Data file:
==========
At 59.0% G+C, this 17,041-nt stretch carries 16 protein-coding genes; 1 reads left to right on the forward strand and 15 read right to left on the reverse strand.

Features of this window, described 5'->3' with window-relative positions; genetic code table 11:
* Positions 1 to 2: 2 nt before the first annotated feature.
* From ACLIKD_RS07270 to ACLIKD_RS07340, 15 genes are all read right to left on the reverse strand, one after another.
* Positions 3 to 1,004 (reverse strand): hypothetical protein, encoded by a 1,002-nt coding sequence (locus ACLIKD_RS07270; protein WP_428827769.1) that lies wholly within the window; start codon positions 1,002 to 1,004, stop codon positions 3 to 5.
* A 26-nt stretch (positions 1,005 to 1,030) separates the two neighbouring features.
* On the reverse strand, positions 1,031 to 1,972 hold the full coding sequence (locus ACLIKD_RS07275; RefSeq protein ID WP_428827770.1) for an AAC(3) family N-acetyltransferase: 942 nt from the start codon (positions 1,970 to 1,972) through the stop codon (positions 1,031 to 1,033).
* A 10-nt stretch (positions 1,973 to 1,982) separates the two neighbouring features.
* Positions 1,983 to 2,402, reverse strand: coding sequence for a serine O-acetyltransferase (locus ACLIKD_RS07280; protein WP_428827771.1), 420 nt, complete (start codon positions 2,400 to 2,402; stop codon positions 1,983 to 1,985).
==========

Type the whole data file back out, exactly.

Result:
At 59.0% G+C, this 17,041-nt stretch carries 16 protein-coding genes; 1 reads left to right on the forward strand and 15 read right to left on the reverse strand.

Features of this window, described 5'->3' with window-relative positions; genetic code table 11:
* Positions 1 to 2: 2 nt before the first annotated feature.
* From ACLIKD_RS07270 to ACLIKD_RS07340, 15 genes are all read right to left on the reverse strand, one after another.
* Positions 3 to 1,004 (reverse strand): hypothetical protein, encoded by a 1,002-nt coding sequence (locus ACLIKD_RS07270; protein WP_428827769.1) that lies wholly within the window; start codon positions 1,002 to 1,004, stop codon positions 3 to 5.
* A 26-nt stretch (positions 1,005 to 1,030) separates the two neighbouring features.
* On the reverse strand, positions 1,031 to 1,972 hold the full coding sequence (locus ACLIKD_RS07275; RefSeq protein ID WP_428827770.1) for an AAC(3) family N-acetyltransferase: 942 nt from the start codon (positions 1,970 to 1,972) through the stop codon (positions 1,031 to 1,033).
* A 10-nt stretch (positions 1,973 to 1,982) separates the two neighbouring features.
* Positions 1,983 to 2,402, reverse strand: coding sequence for a serine O-acetyltransferase (locus ACLIKD_RS07280; protein WP_428827771.1), 420 nt, complete (start codon positions 2,400 to 2,402; stop codon positions 1,983 to 1,985).